Background: Presentations of lower extremity compression palsies are rare and exist only in case reports. The true incidence of emergency department (ED) presentations of bilateral sciatic nerve palsy, “toilet bowl neuropathy,” is unknown. The following is a case of a 28-year-old active duty Navy woman who presented to our ED via ambulance with bilateral sciatic nerve palsy from prolonged immobility. Objectives: This discussion reviews the historical precedence for the diagnosis and details the work-up and prognosis. Case Report: The patient presented complaining of bilateral lower extremity swelling, numbness, and an inability to walk after a prolonged, medication-facilitated sleep in an unusual position. She had significant weakness on examination and was admitted for further evaluation and care. Specialized neurologic studies were consistent with bilateral sciatic nerve palsy. Conclusion: Bilateral sciatic nerve palsy is an uncommon cause of lower extremity weakness. In the ED, other diagnoses such as Guillain-Barré syndrome, cauda equina, disk herniation, and gluteal compartment syndrome should be considered initially. The diagnosis of toilet bowl neuropathy, however, is dependent on obtaining an accurate history. This case report adds another perspective to the literature on sciatic nerve palsy recognition, diagnosis, and prognosis.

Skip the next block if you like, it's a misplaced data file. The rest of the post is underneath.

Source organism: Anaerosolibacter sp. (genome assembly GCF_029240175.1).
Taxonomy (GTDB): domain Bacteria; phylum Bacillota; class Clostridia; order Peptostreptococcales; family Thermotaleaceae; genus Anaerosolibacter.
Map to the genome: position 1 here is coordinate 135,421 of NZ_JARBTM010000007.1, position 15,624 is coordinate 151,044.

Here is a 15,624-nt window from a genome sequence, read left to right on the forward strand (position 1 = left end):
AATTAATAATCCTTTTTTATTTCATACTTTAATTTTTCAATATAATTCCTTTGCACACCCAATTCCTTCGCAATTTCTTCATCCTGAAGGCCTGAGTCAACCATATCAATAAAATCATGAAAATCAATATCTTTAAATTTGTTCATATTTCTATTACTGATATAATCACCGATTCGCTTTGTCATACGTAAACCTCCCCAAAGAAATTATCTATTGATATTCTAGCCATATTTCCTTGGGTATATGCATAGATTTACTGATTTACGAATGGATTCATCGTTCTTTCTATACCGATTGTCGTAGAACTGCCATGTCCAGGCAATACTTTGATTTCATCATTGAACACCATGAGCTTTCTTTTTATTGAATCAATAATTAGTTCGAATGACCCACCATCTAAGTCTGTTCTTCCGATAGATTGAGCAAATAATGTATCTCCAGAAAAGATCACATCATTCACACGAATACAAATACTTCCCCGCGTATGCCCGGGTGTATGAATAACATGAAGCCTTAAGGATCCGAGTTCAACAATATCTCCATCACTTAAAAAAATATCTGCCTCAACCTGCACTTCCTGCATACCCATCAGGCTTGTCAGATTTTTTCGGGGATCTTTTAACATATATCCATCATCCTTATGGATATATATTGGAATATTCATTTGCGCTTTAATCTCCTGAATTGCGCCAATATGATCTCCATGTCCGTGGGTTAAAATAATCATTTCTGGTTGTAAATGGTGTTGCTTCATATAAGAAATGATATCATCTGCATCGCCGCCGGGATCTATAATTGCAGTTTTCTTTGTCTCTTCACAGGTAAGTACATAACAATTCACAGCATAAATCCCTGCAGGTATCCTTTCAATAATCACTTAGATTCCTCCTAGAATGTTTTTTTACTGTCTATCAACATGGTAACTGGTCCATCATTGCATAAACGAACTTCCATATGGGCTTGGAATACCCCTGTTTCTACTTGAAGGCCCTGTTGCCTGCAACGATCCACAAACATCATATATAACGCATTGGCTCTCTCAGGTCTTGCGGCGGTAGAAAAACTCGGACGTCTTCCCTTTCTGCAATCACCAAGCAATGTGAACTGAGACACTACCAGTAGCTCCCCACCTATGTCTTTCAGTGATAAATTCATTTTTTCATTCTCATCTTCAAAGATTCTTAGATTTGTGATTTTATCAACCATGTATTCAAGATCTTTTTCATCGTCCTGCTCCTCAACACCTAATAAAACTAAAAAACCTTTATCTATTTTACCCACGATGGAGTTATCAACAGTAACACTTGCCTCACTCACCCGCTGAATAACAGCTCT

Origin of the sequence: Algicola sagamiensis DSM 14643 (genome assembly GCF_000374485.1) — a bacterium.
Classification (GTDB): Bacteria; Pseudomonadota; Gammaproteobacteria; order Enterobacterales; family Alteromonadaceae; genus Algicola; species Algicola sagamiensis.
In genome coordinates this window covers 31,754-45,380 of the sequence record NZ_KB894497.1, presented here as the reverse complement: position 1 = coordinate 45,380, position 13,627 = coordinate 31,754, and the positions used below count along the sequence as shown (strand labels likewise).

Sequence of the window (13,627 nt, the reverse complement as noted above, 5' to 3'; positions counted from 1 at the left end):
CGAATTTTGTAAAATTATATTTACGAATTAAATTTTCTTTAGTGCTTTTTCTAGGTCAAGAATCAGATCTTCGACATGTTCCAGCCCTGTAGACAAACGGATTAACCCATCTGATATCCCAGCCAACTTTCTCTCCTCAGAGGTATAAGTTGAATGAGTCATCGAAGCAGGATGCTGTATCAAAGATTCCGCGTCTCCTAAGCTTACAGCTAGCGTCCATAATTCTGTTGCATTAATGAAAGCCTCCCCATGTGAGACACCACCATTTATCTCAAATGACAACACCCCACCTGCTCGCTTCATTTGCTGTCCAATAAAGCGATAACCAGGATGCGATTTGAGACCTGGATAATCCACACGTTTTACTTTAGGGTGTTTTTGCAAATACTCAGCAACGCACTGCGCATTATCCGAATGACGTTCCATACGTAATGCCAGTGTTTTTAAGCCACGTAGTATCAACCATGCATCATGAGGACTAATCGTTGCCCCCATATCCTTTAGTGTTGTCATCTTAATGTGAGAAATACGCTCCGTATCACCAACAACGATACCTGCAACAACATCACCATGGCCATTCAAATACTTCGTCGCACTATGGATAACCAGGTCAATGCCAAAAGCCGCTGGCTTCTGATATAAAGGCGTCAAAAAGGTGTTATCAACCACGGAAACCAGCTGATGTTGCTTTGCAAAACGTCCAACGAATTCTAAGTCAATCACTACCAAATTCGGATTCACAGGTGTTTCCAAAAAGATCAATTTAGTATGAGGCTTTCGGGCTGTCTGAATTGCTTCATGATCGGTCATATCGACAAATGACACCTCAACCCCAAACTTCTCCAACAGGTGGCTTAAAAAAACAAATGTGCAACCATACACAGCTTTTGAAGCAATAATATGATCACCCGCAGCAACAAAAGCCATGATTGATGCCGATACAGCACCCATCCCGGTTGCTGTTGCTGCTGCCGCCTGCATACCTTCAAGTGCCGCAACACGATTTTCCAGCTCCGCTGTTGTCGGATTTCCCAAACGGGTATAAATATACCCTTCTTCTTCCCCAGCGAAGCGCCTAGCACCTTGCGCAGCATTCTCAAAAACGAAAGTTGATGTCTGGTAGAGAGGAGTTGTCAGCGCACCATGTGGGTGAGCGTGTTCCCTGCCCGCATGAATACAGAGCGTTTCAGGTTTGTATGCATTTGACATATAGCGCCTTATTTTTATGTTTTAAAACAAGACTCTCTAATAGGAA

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Published online: May 26, 2010
Accepted: April 4, 2010
Received in revised form: November 23, 2009
Received: September 9, 2009
Disclaimer: The views expressed in this article are those of the authors and do not necessarily reflect the official policy or position of the Department of the Navy, Department of Defense, or the United States Government.
Published by Elsevier Inc.